With just 10 days between the WNBA Draft and the start of training camps for the league’s 25th season, the time to assess how the teams did in bringing new players to the league to fill needs and help their teams is short. The proof will be in the proverbial pudding soon enough.
But on paper, because that is what we have to go on at this point, all teams added talent and youthful energy to their training camp rosters. It remains to be seen how many of those players will be able to hang on to a roster spot in a highly competitive environment, with just a handful of spots likely to be available.
Here’s a ranking of how the WNBA teams fared in last week’s WNBA Draft 2021 presented by State Farm.
1. Dallas: The team with the best chance to improve itself made the moves it needed to make with the addition of Charli Collier and Awak Kuier at No. 1 and No. 2 overall respectively, and suddenly the Wings have balance. Then they added two of the collegiate game’s biggest names in Arkansas’ Chelsea Dungee and Louisville’s Dana Evans. With that, in a draft viewed as a little light, the Wings were the undisputed heavy hitters. Head coach Vickie Johnson is going to have some difficult choices to make by the end of training camp to assemble a roster worthy of the postseason.
— Dallas Wings (@DallasWings) April 15, 2021
2. Atlanta: Grabbing Arizona star Aari McDonald with the third pick was the first surprise of the draft and it gives the Dream a dynamic and potentially explosive group of guards including Chennedy Carter, Courtney Williams, Odyssey Sims and McDonald. It also gives head coach Nicki Collen lots of different potential combinations.
3. Minnesota: Snagging Rennia Davis at No. 9 when Davis, the Tennessee standout, was considered a top 3 pick heading into the draft means that the Lynx’s get a big wing and go into training camp without a lot of holes to fill.
— Minnesota Lynx (@minnesotalynx) April 16, 2021
4. Los Angeles: The Sparks made a trade to get the No. 7 pick and then took power forward Jasmine Walker from Alabama to fill a position of need (size and scoring from the wing) and then turned out to be the beneficiary of a surprising fall for Rutgers guard Arella Guirantes, who they were able to grab at No. 22. Guirantes, projected to be a top five pick, is going to be a player with a lot to prove. It will be interesting to see how that plays out in training camp.
5. Connecticut: Picking up Baylor’s DiJonai Carrington with a second-round pick ends up being a smart pick because Carrington has the mettle to win a roster spot and could add at least a little of the offense, defense (and toughness) that the Sun will be missing with Alyssa Thomas out this season.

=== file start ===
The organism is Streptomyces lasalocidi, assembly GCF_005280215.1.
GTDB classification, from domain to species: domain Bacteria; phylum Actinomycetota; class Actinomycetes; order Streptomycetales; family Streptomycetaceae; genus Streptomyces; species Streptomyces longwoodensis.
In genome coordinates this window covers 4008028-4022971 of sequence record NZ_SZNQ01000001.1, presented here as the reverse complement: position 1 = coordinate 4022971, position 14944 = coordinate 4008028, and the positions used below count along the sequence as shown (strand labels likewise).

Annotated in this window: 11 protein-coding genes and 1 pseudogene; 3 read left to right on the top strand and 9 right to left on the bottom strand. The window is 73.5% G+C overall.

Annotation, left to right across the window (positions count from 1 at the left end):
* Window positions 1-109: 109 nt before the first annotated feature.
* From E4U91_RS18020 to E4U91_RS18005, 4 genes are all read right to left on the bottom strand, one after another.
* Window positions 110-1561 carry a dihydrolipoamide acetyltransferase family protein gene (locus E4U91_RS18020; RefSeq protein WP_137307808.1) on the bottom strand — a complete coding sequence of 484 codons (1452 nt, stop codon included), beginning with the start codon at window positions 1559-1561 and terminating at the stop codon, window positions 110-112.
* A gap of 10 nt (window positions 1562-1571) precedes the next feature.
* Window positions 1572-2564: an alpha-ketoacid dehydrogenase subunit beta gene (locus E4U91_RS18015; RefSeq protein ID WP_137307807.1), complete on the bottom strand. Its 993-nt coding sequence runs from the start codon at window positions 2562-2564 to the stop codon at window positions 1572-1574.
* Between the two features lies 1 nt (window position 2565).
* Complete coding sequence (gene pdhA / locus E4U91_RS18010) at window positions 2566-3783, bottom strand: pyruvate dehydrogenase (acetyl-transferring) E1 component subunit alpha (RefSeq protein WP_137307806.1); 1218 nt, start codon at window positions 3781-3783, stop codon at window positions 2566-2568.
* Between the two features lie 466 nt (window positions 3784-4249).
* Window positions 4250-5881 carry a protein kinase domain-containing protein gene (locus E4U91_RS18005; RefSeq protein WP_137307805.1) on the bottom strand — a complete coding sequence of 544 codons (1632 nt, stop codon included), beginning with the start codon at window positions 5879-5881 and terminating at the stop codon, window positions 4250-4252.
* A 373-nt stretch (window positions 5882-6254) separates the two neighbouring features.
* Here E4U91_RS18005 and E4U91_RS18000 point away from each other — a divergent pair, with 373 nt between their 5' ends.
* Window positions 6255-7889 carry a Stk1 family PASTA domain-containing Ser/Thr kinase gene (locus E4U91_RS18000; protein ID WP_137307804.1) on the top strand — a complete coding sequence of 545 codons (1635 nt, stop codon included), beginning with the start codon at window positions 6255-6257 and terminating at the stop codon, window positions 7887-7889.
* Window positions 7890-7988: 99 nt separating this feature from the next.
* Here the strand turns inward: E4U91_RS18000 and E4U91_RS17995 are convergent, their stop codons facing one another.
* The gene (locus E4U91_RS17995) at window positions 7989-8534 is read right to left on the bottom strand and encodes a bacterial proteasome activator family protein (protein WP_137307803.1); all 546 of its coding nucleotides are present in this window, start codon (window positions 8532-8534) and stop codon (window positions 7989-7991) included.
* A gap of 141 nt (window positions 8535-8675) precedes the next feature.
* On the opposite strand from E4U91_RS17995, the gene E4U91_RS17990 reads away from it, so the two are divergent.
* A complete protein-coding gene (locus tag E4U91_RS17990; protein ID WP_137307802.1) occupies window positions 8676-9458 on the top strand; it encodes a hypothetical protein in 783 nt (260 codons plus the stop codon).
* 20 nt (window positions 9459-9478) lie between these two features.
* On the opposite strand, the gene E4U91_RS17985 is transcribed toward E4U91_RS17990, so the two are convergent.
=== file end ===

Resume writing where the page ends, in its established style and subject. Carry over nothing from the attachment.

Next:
6. Chicago: The Sky surprised a bit by taking Australian Shyla Heal as their point guard heir apparent to Courtney Vandersloot in the first round, given the big collegiate names that were available. But James Wade clearly valued Heal’s international experience. And picking up Natasha Mack of Oklahoma State, the NCAA blocked shots leader this season, in the second round was a bonus. Both could make the final roster.
I was 6 years old when I told my dad I am going to play in the WNBA one day. 13 years of giving basketball everything I have and I can finally say ‘dad I made it’ 🥺 pic.twitter.com/7O0yyqQLHD
— Shyla Heal (@shylaheal1) April 18, 2021
7. Seattle: Taking Aaliyah Wilson of Texas A&M with a first-round pick and then trading her to Indiana for Kennedy Burke – who will reunite with former Bruin teammate Jordin Canada – means the Storm leaned toward a player with some WNBA experience. But picking up Stanford’s Kiana Williams with the No. 18 pick also looks smart as Williams is a proven leader who makes good decisions on the floor and will learn a lot from Sue Bird and Canada if she can stick around.
8. New York: The Liberty’s first two picks were players who will bring a shot in the arm to training camp and potentially to the roster this season in UCLA’s Michaela Onyenwere and Baylor’s DiDi Richards. Onyenwere wants to prove that even as a “tweener” in terms of size, her athleticism will carry the day and Richards is long, rangy, a strong defender and a proven winner.
9. Indiana: The Fever opened the draft with a truly surprising pick in West Virginia’s Kysre Gondrezick at No. 4 and traded with Seattle to get Aaliyah Wilson of Texas A&M. Neither of these players had been particularly high on draft boards, so it will remain to be seen whether Marianne Stanley and Tamika Catchings knew something a lot of other people didn’t. Gondrezick averaged a career-best 19.5 points and 4.5 assists per game this season.
— Indiana Fever ⛹️♀️🏀 (@IndianaFever) April 16, 2021
10. Las Vegas: The Aces must like where they are right now to take 19-year-old Iliana Rupert of France with a first-round pick considering the possibility that Rupert won’t play in the league this season.
11. Phoenix: With just one pick at No. 32, the Mercury picked center Ciera Johnson of Texas A&M, but the numbers in this draft don’t suggest that Johnson will be able to earn a spot on a roster that will likely only include 11 players coming opening day.
12. Washington: With no picks in this draft, the Mystics earn this spot by default.
Longtime WNBA reporter Michelle Smith writes a weekly column on WNBA.com throughout the season. The views on this page do not necessarily reflect the views of the WNBA or its clubs.